Healthy options for children living in a fast food world

We have all seen the press articles about parents suing fast food restaurants for their children’s obesity. Whether we are on the side of the Golden Arches or parents on the issue, the fact is that obesity is a growing problem for our nation’s children. Diets of processed chicken nuggets, fatty french fries and sugar-filled sodas only make our children taller.

With an increasing number of households where both parents work, people are looking for quick and easy meal options. Unfortunately, restaurants like McDonalds and Burger King are only too happy to meet this need. Let’s take a look at how a child’s average meal compares nutritionally to the food pyramid recommendations for children. A child’s average chicken nugget meal contains 520 calories and 23 grams of fat. A typical children’s cheeseburger contains 650 calories and 25 grams of fat.

Based on recommended energy intakes for children, children 1-3 years old need 1,300 calories per day, children 4-6 years old need 1,800 calories per day, and children 7-10 years old need 2,000 calories per day. Thus, depending on the meal chosen and the age of the child, he could easily have consumed half of his calories for the day with a single meal. So there is not much left for the other two meals and possible snacks. Not surprisingly, obesity is becoming such a problem, with many children consuming many more calories than recommended.

Then there is the whole issue of fat. It is recommended that the amount of calories from fat should be less than 30% of total calories. All of these meals provide far too much fat. Too much fat in the diet can lead to major health problems for these children in the future. These health problems include heart disease and high blood pressure.

In addition, these meals do not contain fruits, vegetables or whole grains. All of these are essential to a healthy child’s diet so that he or she gets all the vitamins and minerals he or she needs. For example, an 8-year-old child needs 1.5 cups of fruits and vegetables. Happy Meals do not provide any of the half cups they should be eating at every meal.

So what can busy parents do to help their children eat healthier when a busy schedule demands eating fast? A good option for busy parents is to cook once a month. All meals for the month are prepared ahead of time and frozen. Meals are then defrosted and reheated if necessary. This ensures that the family will always have a healthy meal when time is short. The whole family can participate in healthy meal planning. Children can also help with the cooking! In this way, these unhealthy Happy Meals can be completely avoided.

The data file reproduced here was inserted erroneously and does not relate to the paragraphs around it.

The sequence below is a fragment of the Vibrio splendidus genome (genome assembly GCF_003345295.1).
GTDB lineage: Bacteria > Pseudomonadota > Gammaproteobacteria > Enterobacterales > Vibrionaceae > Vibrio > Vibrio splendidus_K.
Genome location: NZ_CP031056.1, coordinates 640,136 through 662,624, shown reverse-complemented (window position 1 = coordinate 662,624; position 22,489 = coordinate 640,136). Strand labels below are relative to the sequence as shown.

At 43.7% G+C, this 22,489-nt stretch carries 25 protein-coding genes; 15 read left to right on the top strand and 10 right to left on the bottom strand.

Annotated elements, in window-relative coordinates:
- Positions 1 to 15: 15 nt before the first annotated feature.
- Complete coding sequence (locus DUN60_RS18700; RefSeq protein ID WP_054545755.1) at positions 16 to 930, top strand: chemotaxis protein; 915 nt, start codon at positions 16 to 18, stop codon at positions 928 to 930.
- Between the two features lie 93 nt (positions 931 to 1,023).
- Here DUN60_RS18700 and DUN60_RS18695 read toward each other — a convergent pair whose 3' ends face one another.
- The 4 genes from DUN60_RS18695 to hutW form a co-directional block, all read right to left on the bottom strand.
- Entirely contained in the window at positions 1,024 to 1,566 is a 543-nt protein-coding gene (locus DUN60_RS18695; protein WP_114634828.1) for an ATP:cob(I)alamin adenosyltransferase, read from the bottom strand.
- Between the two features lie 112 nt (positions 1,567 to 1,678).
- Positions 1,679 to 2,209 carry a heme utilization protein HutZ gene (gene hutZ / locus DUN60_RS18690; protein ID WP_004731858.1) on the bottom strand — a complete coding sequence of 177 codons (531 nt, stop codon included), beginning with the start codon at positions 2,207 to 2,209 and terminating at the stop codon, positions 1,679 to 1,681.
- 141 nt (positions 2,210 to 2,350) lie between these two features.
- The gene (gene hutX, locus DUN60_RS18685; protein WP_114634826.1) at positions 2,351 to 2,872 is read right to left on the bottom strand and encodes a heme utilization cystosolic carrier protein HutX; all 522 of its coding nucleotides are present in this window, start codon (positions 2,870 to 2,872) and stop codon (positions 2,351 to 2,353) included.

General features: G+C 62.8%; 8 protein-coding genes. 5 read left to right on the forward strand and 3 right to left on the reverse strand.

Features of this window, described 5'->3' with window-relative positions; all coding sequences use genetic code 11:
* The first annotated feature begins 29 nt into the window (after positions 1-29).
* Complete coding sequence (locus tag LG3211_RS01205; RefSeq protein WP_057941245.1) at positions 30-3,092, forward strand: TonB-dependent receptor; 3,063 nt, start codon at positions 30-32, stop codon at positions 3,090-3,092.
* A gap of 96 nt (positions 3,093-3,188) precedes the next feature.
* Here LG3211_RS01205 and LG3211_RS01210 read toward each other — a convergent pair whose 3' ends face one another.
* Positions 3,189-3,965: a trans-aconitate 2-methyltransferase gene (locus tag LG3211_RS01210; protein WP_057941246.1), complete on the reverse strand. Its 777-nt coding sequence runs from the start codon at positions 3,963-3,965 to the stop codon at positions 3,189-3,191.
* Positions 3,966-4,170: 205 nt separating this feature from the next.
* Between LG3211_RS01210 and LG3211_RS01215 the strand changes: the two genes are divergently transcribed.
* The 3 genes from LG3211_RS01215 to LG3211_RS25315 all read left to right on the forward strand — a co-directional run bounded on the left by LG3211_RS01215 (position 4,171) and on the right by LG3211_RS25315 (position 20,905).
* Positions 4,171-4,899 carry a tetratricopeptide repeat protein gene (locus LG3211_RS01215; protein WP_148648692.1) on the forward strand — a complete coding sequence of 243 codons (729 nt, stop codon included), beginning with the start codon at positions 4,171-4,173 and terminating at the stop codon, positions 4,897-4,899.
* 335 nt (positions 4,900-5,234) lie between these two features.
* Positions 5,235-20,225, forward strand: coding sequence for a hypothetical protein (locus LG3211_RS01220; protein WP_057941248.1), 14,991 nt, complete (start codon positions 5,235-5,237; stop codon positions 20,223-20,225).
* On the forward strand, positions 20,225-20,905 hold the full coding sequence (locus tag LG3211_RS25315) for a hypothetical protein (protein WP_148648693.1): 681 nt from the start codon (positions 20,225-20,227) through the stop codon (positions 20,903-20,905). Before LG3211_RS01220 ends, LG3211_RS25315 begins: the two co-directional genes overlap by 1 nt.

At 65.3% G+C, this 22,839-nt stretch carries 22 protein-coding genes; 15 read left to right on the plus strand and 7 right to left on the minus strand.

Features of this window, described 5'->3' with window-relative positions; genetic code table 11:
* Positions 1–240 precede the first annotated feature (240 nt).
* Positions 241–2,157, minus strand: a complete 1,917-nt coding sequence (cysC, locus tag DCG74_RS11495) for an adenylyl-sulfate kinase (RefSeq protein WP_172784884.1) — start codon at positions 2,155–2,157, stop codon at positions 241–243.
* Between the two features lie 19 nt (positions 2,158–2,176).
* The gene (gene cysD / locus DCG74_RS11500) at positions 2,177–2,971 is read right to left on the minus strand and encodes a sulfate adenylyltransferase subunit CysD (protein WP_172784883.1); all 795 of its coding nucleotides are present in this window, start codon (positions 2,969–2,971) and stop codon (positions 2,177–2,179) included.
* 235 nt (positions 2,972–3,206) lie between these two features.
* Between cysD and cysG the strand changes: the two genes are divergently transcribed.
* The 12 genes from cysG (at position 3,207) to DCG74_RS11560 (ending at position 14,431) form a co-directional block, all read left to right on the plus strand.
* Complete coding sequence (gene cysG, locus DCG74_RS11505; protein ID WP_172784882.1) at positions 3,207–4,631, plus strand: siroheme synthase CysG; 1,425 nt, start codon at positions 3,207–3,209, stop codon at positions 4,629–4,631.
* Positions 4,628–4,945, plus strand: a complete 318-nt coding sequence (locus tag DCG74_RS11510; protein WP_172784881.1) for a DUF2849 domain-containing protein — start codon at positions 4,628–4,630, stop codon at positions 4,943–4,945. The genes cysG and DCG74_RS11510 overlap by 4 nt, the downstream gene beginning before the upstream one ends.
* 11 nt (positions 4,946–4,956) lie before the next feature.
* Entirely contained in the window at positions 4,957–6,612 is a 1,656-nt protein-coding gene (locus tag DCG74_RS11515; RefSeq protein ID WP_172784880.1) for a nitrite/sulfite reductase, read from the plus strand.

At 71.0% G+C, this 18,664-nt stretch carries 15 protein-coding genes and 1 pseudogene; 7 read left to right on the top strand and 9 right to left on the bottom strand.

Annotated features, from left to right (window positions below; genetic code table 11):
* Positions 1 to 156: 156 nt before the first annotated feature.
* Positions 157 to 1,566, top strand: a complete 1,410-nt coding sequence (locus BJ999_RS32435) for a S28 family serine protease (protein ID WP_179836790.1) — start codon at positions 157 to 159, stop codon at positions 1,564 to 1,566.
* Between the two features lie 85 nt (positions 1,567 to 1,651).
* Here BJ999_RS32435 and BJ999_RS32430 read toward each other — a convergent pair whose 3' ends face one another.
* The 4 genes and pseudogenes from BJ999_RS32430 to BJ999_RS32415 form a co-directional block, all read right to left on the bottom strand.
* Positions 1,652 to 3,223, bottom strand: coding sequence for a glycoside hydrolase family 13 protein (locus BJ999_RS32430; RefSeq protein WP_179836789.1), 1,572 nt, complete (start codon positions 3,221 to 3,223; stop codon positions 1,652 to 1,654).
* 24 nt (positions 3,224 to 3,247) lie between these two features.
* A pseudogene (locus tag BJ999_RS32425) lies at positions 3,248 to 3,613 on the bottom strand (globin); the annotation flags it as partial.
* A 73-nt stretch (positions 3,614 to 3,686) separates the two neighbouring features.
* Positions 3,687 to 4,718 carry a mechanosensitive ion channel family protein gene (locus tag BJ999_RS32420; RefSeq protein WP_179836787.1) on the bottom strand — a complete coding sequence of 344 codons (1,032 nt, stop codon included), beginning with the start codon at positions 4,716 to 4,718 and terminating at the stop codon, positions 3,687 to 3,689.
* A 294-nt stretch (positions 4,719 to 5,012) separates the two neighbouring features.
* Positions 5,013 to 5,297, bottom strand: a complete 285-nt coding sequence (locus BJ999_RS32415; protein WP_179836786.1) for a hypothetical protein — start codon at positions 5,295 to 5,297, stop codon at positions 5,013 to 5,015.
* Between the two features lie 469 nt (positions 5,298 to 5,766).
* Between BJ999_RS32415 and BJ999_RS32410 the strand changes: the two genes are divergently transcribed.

Many parents are faced with picky eaters. So what if their child refuses to eat anything other than the normal fast food meal? Find ways to prepare their favourite meals at home and make them healthier. Chicken pieces can be wrapped in crushed Fiber One cereal and baked to replace the delicious Chicken Nugget. Homemade fries can be lightly drizzled with olive oil and baked until crispy, providing a heart healthy alternative to fried fries. Be sure to offer a variety of fruits and vegetables as a side dish. Your child may protest at first, but will eventually get used to this new way of eating.

If you absolutely have to go fast food, the best solution is to enjoy the other side. Most fast-food restaurants today offer alternatives to the usual French fries and soft drinks. Encourage your children to have apple slices or tangerines instead of fries, and milk instead of soda. At least this way, they will get one of their portions of fruit and dairy products.

Wherever you eat, don’t forget to exercise. This is an important part of the food pyramid recommendations for children. Children should aim to get sixty minutes of exercise most days. Parents need to do their best to make sure their children have fun. Enroll your children in dance or karate classes. Encourage them to play sports. Take a family walk after dinner. Spend Saturdays hiking in the woods in a nearby state park. If your children enjoy it, it’s more likely to continue as adults. Their health will benefit greatly from the extra activity.

So the next time your child begs you to take them to the Golden Arches, smile and tell them that Ronald McDonald is taking a break from cooking tonight because you’ll be eating at Mom’s Diner. Your child’s arteries will thank you